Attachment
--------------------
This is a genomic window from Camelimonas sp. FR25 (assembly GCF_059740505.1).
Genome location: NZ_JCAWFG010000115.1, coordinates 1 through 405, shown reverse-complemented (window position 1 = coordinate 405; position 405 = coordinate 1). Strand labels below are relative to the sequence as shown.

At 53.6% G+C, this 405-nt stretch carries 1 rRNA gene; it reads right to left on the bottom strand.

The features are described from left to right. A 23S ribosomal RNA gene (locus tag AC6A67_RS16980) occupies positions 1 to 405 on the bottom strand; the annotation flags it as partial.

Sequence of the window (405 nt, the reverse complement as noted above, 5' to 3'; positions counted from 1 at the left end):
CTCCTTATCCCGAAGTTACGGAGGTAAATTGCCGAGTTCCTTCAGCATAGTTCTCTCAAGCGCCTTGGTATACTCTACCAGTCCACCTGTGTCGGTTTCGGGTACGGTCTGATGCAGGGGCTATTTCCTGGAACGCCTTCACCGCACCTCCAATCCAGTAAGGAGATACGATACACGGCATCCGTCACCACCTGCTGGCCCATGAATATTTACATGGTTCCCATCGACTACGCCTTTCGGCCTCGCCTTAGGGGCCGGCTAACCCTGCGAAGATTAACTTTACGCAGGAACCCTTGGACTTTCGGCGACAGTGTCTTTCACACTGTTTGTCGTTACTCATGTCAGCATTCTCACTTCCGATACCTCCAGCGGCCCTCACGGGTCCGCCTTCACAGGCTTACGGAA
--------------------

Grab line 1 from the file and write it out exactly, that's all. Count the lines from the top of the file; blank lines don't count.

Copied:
This is a genomic window from Camelimonas sp. FR25 (assembly GCF_059740505.1).